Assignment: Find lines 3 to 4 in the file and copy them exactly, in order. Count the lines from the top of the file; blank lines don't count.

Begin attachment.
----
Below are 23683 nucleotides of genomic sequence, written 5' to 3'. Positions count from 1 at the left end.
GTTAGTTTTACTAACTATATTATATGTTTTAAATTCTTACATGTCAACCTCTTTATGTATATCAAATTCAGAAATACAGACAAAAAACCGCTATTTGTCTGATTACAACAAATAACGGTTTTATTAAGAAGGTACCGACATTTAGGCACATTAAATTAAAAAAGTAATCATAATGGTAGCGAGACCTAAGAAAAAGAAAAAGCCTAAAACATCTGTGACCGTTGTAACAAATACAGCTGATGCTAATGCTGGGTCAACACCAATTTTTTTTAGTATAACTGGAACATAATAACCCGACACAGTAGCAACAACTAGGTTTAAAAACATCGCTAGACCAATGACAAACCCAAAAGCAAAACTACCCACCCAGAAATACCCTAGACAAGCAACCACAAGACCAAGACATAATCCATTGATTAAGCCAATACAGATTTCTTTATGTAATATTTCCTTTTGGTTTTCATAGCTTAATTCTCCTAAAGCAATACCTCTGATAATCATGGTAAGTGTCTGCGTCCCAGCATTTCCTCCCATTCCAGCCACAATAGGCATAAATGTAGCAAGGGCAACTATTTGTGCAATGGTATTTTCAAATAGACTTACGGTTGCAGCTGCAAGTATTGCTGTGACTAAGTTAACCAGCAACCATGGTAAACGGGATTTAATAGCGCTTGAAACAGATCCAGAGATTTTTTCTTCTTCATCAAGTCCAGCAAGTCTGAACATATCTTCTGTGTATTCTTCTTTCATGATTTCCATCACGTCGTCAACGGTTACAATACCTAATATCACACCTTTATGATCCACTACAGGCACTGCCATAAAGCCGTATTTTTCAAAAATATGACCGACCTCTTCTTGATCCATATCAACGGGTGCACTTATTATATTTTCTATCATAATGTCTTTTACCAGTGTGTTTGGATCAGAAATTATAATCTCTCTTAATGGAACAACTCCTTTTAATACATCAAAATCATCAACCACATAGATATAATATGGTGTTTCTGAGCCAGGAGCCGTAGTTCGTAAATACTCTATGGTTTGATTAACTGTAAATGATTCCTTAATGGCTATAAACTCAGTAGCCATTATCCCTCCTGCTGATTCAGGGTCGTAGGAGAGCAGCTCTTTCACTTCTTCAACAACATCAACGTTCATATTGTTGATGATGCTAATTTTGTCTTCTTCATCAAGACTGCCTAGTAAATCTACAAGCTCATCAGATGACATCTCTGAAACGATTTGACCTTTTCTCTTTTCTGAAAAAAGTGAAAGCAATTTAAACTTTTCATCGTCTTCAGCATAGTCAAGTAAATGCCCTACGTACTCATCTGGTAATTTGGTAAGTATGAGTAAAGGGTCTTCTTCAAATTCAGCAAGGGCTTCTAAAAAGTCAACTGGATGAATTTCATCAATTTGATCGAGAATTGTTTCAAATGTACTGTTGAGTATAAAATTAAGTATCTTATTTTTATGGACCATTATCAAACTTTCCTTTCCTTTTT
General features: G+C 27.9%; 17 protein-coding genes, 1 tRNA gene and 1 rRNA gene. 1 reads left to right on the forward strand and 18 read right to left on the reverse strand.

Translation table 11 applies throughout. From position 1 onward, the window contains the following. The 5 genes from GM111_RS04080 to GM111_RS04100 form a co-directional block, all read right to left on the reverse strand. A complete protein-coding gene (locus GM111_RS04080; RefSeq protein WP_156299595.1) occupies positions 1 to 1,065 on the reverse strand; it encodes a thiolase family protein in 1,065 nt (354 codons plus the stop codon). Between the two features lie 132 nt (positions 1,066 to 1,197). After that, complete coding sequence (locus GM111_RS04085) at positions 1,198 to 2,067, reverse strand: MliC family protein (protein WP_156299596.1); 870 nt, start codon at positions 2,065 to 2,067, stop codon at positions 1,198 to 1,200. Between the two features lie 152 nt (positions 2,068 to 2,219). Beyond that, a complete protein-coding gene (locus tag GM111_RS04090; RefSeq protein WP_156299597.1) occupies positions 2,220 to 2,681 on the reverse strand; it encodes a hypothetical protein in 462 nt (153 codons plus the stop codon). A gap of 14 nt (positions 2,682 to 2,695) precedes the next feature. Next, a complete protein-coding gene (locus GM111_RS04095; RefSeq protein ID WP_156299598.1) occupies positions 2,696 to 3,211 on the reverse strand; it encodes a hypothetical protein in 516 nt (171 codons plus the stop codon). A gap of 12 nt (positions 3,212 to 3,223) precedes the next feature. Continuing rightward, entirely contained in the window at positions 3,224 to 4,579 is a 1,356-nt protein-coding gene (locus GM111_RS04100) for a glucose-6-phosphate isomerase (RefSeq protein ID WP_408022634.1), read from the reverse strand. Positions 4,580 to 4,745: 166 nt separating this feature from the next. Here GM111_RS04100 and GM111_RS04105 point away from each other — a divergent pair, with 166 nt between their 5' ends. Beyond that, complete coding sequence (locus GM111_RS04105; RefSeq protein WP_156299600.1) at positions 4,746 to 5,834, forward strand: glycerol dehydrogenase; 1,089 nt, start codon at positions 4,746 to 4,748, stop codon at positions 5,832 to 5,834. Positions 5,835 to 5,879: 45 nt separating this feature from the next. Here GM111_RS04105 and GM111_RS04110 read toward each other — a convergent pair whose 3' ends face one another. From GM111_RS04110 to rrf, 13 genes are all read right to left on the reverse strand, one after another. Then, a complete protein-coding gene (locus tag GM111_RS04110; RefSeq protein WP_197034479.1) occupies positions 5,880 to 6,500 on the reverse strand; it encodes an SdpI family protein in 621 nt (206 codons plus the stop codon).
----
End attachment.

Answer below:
General features: G+C 27.9%; 17 protein-coding genes, 1 tRNA gene and 1 rRNA gene. 1 reads left to right on the forward strand and 18 read right to left on the reverse strand.

Translation table 11 applies throughout. From position 1 onward, the window contains the following. The 5 genes from GM111_RS04080 to GM111_RS04100 form a co-directional block, all read right to left on the reverse strand. A complete protein-coding gene (locus GM111_RS04080; RefSeq protein WP_156299595.1) occupies positions 1 to 1,065 on the reverse strand; it encodes a thiolase family protein in 1,065 nt (354 codons plus the stop codon). Between the two features lie 132 nt (positions 1,066 to 1,197). After that, complete coding sequence (locus GM111_RS04085) at positions 1,198 to 2,067, reverse strand: MliC family protein (protein WP_156299596.1); 870 nt, start codon at positions 2,065 to 2,067, stop codon at positions 1,198 to 1,200. Between the two features lie 152 nt (positions 2,068 to 2,219). Beyond that, a complete protein-coding gene (locus tag GM111_RS04090; RefSeq protein WP_156299597.1) occupies positions 2,220 to 2,681 on the reverse strand; it encodes a hypothetical protein in 462 nt (153 codons plus the stop codon). A gap of 14 nt (positions 2,682 to 2,695) precedes the next feature. Next, a complete protein-coding gene (locus GM111_RS04095; RefSeq protein ID WP_156299598.1) occupies positions 2,696 to 3,211 on the reverse strand; it encodes a hypothetical protein in 516 nt (171 codons plus the stop codon). A gap of 12 nt (positions 3,212 to 3,223) precedes the next feature. Continuing rightward, entirely contained in the window at positions 3,224 to 4,579 is a 1,356-nt protein-coding gene (locus GM111_RS04100) for a glucose-6-phosphate isomerase (RefSeq protein ID WP_408022634.1), read from the reverse strand. Positions 4,580 to 4,745: 166 nt separating this feature from the next. Here GM111_RS04100 and GM111_RS04105 point away from each other — a divergent pair, with 166 nt between their 5' ends. Beyond that, complete coding sequence (locus GM111_RS04105; RefSeq protein WP_156299600.1) at positions 4,746 to 5,834, forward strand: glycerol dehydrogenase; 1,089 nt, start codon at positions 4,746 to 4,748, stop codon at positions 5,832 to 5,834. Positions 5,835 to 5,879: 45 nt separating this feature from the next. Here GM111_RS04105 and GM111_RS04110 read toward each other — a convergent pair whose 3' ends face one another. From GM111_RS04110 to rrf, 13 genes are all read right to left on the reverse strand, one after another. Then, a complete protein-coding gene (locus tag GM111_RS04110; RefSeq protein WP_197034479.1) occupies positions 5,880 to 6,500 on the reverse strand; it encodes an SdpI family protein in 621 nt (206 codons plus the stop codon).